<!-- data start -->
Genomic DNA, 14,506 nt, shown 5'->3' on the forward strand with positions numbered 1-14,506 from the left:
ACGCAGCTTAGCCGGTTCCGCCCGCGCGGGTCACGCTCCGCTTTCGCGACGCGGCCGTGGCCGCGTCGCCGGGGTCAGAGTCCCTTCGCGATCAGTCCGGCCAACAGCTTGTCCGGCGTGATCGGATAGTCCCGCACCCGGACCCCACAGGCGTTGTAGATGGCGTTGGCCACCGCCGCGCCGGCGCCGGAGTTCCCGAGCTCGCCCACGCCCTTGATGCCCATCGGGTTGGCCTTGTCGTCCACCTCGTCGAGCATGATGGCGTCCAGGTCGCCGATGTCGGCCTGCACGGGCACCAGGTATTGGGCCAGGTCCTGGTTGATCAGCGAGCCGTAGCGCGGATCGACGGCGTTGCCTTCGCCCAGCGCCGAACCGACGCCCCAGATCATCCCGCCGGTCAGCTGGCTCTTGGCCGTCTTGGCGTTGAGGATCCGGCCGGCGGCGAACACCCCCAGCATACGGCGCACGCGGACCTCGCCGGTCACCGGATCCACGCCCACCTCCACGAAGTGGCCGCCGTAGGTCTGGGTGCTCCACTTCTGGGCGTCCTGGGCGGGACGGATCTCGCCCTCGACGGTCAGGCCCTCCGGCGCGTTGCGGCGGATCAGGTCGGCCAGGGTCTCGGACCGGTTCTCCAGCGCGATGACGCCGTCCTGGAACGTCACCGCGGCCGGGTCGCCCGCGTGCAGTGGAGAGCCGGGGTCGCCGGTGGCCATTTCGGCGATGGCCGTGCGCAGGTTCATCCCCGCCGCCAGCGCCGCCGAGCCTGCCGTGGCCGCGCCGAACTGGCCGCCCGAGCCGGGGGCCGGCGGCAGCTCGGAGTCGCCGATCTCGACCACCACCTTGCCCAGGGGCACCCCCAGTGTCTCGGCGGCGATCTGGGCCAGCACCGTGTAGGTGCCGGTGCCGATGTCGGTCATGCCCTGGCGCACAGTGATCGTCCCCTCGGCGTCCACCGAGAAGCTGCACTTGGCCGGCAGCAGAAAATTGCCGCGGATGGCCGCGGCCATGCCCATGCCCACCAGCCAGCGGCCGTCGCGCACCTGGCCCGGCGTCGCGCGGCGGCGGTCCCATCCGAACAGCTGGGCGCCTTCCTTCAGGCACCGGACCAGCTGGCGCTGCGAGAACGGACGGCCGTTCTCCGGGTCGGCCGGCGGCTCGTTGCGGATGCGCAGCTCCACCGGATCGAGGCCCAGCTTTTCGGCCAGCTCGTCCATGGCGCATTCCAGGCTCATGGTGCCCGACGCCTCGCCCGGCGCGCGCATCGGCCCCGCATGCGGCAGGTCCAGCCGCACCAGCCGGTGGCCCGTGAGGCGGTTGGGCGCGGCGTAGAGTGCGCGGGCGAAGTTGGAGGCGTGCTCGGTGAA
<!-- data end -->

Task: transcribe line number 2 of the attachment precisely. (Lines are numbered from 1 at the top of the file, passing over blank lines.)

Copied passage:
ACGCAGCTTAGCCGGTTCCGCCCGCGCGGGTCACGCTCCGCTTTCGCGACGCGGCCGTGGCCGCGTCGCCGGGGTCAGAGTCCCTTCGCGATCAGTCCGGCCAACAGCTTGTCCGGCGTGATCGGATAGTCCCGCACCCGGACCCCACAGGCGTTGTAGATGGCGTTGGCCACCGCCGCGCCGGCGCCGGAGTTCCCGAGCTCGCCCACGCCCTTGATGCCCATCGGGTTGGCCTTGTCGTCCACCTCGTCGAGCATGATGGCGTCCAGGTCGCCGATGTCGGCCTGCACGGGCACCAGGTATTGGGCCAGGTCCTGGTTGATCAGCGAGCCGTAGCGCGGATCGACGGCGTTGCCTTCGCCCAGCGCCGAACCGACGCCCCAGATCATCCCGCCGGTCAGCTGGCTCTTGGCCGTCTTGGCGTTGAGGATCCGGCCGGCGGCGAACACCCCCAGCATACGGCGCACGCGGACCTCGCCGGTCACCGGATCCACGCCCACCTCCACGAAGTGGCCGCCGTAGGTCTGGGTGCTCCACTTCTGGGCGTCCTGGGCGGGACGGATCTCGCCCTCGACGGTCAGGCCCTCCGGCGCGTTGCGGCGGATCAGGTCGGCCAGGGTCTCGGACCGGTTCTCCAGCGCGATGACGCCGTCCTGGAACGTCACCGCGGCCGGGTCGCCCGCGTGCAGTGGAGAGCCGGGGTCGCCGGTGGCCATTTCGGCGATGGCCGTGCGCAGGTTCATCCCCGCCGCCAGCGCCGCCGAGCCTGCCGTGGCCGCGCCGAACTGGCCGCCCGAGCCGGGGGCCGGCGGCAGCTCGGAGTCGCCGATCTCGACCACCACCTTGCCCAGGGGCACCCCCAGTGTCTCGGCGGCGATCTGGGCCAGCACCGTGTAGGTGCCGGTGCCGATGTCGGTCATGCCCTGGCGCACAGTGATCGTCCCCTCGGCGTCCACCGAGAAGCTGCACTTGGCCGGCAGCAGAAAATTGCCGCGGATGGCCGCGGCCATGCCCATGCCCACCAGCCAGCGGCCGTCGCGCACCTGGCCCGGCGTCGCGCGGCGGCGGTCCCATCCGAACAGCTGGGCGCCTTCCTTCAGGCACCGGACCAGCTGGCGCTGCGAGAACGGACGGCCGTTCTCCGGGTCGGCCGGCGGCTCGTTGCGGATGCGCAGCTCCACCGGATCGAGGCCCAGCTTTTCGGCCAGCTCGTCCATGGCGCATTCCAGGCTCATGGTGCCCGACGCCTCGCCCGGCGCGCGCATCGGCCCCGCATGCGGCAGGTCCAGCCGCACCAGCCGGTGGCCCGTGAGGCGGTTGGGCGCGGCGTAGAGTGCGCGGGCGAAGTTGGAGGCGTGCTCGGTGAA